When Suge Knight got out of jail in 2001 he was on a mission to revamp his shattered label Death Row Records and wage war on his former artists Dr. Dre and Snoop who had long since left for greener pastures. Suge signed a young MC from Long Beach known as Crooked I.
The fiery young rhymer had a strong buzz and a level of lyricism that was rare at the time for the West Coast. Suge wanted Crooked I to go after Dre and Snoop, but Crook, whose real name is Dominick Wickliffe made a decision not to embroil himself in a war that wasn’t his and he made his stance public during a radio interview which he would later learn helped secure his future as an artist.
“One thing that I always did on Death Row, I always stayed myself and therefore just being myself, not knowing who’s listening, I did a radio interview. Death Row and Murder Inc. were real close and I still fuck with Irv Gotti and Ja, still got love for them dudes, but we did a radio interview out here in LA on I think Power 106 or something like that, and they were like ‘Yo, are you gonna jump in that beef?’ Crooked I who now goes by KXNG Crooked told HipHopDX in an exclusive conversation. “I was like ‘You know with all due respect to all parties involved that’s not really my beef. I don’t know, I don’t just, I’m not a toy soldier you know what I’m saying? And I was like, you know, I like Dr. Dre, I think he’s one of the greatest producers of all time.’ I said, ‘I don’t know 50 personally, but Em is one of my favorite artists of all time.’ I’m on Death Row at the time that I’m doing this interview and Dr. Dre and Em were listening. I had no clue ’til one day I was in Fat Beats, the record store that they used to have and I get a call and I’m like ‘Who’s this?’ And he’s like ‘It’s Dr. Dre.’ I said, “Oh, what’s up dude?’ He’s like, ‘Yeah man, I heard you on the radio. I like the way that you handled yourself. I appreciate you not trying to drag my name in the mud just because you’re on Death Row.’ So I think things like that were [one] of the reasons that when it came time to sign with Shady, they didn’t have a problem signing me. To go from there to Shady still is one of my biggest accomplishments to me because, you know, they were kinda pitted against each other because of the Dr. Dre, Suge thing, you know, Shady didn’t have to fuck with me if they didn’t want to.”
Despite the tension, KXNG Crooked, who is collaborating with Jonathan Hay and Sabrina Hill on a project called Urban Hitchcock in addition to working on the next Slaughterhouse album and a project with Statik Selektah, says Suge was supportive of his move and the embattled CEO even called him out of the blue just before his most recent legal troubles to reaffirm his support.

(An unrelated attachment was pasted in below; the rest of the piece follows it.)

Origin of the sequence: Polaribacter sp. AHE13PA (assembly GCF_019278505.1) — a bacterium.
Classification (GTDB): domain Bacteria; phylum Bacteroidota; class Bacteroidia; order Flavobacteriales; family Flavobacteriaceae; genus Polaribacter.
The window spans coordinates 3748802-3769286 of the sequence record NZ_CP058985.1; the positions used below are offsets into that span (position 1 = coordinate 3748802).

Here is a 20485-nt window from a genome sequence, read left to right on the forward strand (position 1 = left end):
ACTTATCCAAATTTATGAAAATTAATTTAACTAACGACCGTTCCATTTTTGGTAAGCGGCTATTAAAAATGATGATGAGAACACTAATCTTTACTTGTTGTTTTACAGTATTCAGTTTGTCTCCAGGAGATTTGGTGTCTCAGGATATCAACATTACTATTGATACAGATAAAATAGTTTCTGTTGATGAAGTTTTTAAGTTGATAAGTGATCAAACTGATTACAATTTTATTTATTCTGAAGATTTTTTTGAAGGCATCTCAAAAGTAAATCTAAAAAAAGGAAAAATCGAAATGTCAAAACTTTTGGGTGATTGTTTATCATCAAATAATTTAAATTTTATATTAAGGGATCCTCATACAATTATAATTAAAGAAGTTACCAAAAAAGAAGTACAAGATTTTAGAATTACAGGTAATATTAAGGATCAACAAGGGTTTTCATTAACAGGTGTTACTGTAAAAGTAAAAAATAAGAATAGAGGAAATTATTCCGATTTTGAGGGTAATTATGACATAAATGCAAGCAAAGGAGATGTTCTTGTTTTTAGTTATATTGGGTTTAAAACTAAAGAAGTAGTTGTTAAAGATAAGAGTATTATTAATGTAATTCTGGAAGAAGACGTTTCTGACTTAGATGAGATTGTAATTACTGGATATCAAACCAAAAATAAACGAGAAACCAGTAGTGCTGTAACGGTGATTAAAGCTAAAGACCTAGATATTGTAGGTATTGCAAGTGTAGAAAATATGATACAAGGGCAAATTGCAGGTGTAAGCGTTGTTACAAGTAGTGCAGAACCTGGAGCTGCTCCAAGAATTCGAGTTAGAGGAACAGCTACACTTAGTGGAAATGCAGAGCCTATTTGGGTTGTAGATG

“A few days before [Suge] went to the set [of Straight Outta Compton] I was in Atlanta, he just basically called me out of nowhere and I was like ‘Who’s this?’ He says, ‘It’s Suge.’ I replied, ‘What’s up?’ He’s like ‘Yeah man, I just wanna tell you I’m glad you’re over there with Em.’ He was like, ‘You know, he’s always been a lyricist, and you’re a lyricist and that’s a good fit for you and you know, I wish you the best of luck. Don’t ever think I’ma trip or get in your way. I don’t care what you do over there, how much you sell whatever.’ He’s like ‘I’m just letting you know that that’s a good look for you.’”
The Slaughterhouse MC’s relationship with Eminem and Dre continued to grow over the years and according to him Dre even called him to work on what would eventually become the soundtrack of the year, but he was already on the road.
“I just missed that Compton project,” said Crook. “I was in there working with Dre on a couple things and then I went on a tour with Rittz from Strange Music. And when I went on a tour one of his producers hit me with, ‘Yo, we’re about to start working on this shit.’ I had to reply, ‘Dawg I’m on the road.’ So I missed out on that. But it came out dope. Socially it inspired producers. Producers were hittin’ me like ‘Yo you hear the high hat on that shit? You hear the snare?’ It was like a producer’s wet dream. The wave he created with that album and the movie, I think it really shook up Hip Hop enough to wake some people up.”
Crooked recently released an ode to the super producer titled “If I Was Dr. Dre.” It was an idea that he said came to him the second he heard the beat drop.
“DJ Silk brought over a beat to my lab and when he played it I was like ‘Yo, this shit is crazy.’ He was like ‘I want you to do something to this shit.’ I was like ‘I just keep hearing Dre on this shit. You might just wanna send that to Dre, dog,’” Crook remembered. “I was thinking this is a big beat, it sounds dope. I just keep hearing Dre’s voice for some reason, but he wanted me to fuck with it, so I went into the booth and I decided to approach it from the standpoint of, ‘What if I was Dr. Dre? What would I say on here?’ It is kind of a tribute because when you put yourself in somebody else’s shoes you really have to dig deep and think about their accomplishments and the things that they do and what they might say. So it was just something fun to do and I just winged it and it came out dope. A lot of the blog sites fucked with it. He’s amazing. He had three empires. A lot of dudes can claim one. He had empires at Ruthless, Death Row, Aftermath, and now even Apple. He got all the rings.”